MW 500 Days of Summer was really technical. There was no improvisation. There was the “reality/expectation” sequence, and [the actors] had to hit their marks at an exact pace—the camera moved, and it was really rigid. I like that kind of filming; it was what I did with music videos. With Gifted, I didn’t want to be obliged to a technique. We kept everything handheld, and we shot everything on location. There was a very simple filmmaking philosophy. The lighting was pretty natural. We didn’t have a huge lighting unit, and it was there to make as little of a footprint as possible. Even at the beginning of the movie, there is no credit sequence. I just wanted to be minimalist. I didn’t want to show off. I was just watching To Kill a Mockingbird, which is an incredible movie and will bring you to tears in 20 minutes, there’s so much good shit in it. And there is a great little opening credit sequence with the box [of trinkets] that Scout collects, and I thought, “Oh, I should’ve done that.” And then I was like, “No.” I wanted to keep it simple, and that was the philosophy I was going to adhere to. I didn’t want to make it technical; we weren’t using special effects or green screens. [We kept it] very real and very natural; we were not trying to show off and just keeping it about performances. I think it really worked. I think when audiences watch the movie, they respond to a very honest, very warm movie. It’s refreshingly uncomplicated and un-cynical. I liked that, and I’m proud of that—even if it isn’t a director’s showpiece. It reassures the audience about positive things, about nontraditional families. I really believe in the message and warmth of it. It is important to put out into the world.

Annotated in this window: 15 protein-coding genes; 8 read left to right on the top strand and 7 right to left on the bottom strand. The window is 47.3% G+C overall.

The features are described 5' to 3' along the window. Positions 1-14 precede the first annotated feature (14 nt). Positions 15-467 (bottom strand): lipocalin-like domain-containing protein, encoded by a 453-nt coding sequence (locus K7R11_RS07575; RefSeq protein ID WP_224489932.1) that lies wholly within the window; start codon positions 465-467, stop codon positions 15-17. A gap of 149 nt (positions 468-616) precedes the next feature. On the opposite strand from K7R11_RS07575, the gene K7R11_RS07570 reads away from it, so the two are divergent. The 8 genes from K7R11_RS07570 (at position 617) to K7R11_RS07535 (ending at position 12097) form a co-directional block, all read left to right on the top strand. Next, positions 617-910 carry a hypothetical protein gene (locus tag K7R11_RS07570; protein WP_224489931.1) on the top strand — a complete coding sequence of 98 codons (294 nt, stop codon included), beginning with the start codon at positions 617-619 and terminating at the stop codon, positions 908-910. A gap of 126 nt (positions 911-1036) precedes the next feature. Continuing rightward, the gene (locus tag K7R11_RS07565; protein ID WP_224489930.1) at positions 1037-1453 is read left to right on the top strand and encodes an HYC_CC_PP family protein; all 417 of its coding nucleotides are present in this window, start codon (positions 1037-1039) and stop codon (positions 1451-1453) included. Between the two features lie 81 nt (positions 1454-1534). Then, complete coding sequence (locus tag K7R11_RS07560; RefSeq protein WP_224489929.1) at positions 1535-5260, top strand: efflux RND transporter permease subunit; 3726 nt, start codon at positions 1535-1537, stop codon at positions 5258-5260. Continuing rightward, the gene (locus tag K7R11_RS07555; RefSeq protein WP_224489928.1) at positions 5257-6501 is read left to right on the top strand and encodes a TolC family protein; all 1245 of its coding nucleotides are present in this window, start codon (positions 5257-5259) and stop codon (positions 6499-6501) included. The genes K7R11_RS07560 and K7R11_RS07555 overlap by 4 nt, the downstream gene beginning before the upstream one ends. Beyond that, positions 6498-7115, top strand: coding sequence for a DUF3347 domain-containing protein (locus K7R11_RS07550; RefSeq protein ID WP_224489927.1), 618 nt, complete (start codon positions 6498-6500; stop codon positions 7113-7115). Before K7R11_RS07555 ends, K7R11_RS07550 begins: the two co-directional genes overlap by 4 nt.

JS Going forward now, especially with the way that our world is and a sense of anxiety and aggression and a sense of others feeling being pushed out, do you feel a responsibility or inclination toward creating more work like this that has warmth?
MW I think there are so many different, great things to do with art, and not all of it is being warm. I think you have to challenge yourself and be intellectually rigorous. Movies that are daring and propose ideas that are uncomfortable to people are really important. Those aren’t always warm movies. I was [in the middle of] making a movie when Trump got elected ... and half of our crew was pro-Trump and half were Hillary supporters. It was a complicated situation. Every filmmaker I know had an awakening in that moment and felt like we have to do something about this, and whatever that may be is personal. It made everyone sit up and take notice. ... Your question was about warmth. I think it’s an important component but not the only system that needs to be firing. MM